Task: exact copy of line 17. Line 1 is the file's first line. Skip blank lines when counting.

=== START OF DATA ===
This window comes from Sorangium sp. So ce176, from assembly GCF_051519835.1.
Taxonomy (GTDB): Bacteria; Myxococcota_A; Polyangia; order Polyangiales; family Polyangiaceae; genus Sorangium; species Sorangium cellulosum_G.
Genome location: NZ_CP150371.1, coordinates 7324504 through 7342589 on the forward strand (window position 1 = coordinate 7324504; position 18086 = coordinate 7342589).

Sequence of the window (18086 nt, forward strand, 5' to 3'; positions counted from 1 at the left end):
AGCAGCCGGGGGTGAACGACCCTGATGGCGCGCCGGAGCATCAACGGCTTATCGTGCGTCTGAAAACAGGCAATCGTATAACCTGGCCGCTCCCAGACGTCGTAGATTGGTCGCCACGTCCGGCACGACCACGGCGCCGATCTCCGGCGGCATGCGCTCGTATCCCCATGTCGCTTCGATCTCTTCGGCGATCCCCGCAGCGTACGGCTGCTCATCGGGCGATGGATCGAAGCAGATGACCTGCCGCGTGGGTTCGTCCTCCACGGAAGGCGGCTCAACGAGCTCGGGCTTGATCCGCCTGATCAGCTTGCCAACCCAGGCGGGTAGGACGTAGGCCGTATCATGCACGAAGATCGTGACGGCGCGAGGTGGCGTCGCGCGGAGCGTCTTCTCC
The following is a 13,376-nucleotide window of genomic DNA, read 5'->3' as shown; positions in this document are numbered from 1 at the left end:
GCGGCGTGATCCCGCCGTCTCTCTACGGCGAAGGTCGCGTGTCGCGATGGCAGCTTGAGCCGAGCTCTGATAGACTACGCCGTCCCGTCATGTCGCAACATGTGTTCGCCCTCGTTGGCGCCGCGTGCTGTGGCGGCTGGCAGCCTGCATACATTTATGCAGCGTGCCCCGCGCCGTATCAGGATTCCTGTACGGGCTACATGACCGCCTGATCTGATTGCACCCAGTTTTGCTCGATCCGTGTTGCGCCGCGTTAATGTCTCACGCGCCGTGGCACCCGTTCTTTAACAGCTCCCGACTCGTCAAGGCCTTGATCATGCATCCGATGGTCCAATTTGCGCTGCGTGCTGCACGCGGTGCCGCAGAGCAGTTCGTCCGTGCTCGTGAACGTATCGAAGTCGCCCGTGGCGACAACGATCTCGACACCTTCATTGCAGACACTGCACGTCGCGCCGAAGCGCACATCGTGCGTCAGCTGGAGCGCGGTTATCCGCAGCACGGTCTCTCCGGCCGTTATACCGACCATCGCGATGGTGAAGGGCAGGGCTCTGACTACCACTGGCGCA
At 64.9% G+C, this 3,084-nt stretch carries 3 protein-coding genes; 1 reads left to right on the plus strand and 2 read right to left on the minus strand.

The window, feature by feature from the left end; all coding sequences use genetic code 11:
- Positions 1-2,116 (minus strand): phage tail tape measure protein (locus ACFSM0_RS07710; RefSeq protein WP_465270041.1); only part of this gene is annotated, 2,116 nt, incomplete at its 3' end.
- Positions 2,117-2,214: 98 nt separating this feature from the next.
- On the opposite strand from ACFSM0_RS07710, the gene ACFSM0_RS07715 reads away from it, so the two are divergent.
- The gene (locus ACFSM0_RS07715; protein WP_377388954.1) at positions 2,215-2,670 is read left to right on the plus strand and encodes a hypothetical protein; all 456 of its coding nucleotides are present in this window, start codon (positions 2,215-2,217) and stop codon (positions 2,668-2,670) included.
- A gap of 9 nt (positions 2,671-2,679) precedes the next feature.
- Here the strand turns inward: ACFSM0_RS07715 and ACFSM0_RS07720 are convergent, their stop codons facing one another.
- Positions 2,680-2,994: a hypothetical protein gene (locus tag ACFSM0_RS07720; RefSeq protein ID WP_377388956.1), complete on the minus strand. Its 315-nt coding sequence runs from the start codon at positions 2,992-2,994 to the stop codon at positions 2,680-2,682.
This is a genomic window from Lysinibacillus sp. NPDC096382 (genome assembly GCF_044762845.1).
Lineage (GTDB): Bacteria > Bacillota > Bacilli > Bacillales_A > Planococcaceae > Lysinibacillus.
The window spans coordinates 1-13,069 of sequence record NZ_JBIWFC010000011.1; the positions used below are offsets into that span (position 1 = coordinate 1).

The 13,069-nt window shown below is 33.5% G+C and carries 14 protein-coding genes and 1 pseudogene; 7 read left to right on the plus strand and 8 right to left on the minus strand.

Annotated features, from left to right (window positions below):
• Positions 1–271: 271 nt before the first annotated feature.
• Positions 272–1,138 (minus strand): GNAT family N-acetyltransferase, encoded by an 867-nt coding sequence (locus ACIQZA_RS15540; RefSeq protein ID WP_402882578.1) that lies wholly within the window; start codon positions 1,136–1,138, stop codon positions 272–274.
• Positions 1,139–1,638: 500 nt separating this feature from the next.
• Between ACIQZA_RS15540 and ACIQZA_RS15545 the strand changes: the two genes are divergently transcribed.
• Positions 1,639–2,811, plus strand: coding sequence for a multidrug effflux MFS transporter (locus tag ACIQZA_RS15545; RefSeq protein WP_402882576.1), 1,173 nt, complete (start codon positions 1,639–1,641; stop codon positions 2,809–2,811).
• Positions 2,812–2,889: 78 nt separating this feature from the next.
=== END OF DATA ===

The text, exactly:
This is a genomic window from Lysinibacillus sp. NPDC096382 (genome assembly GCF_044762845.1).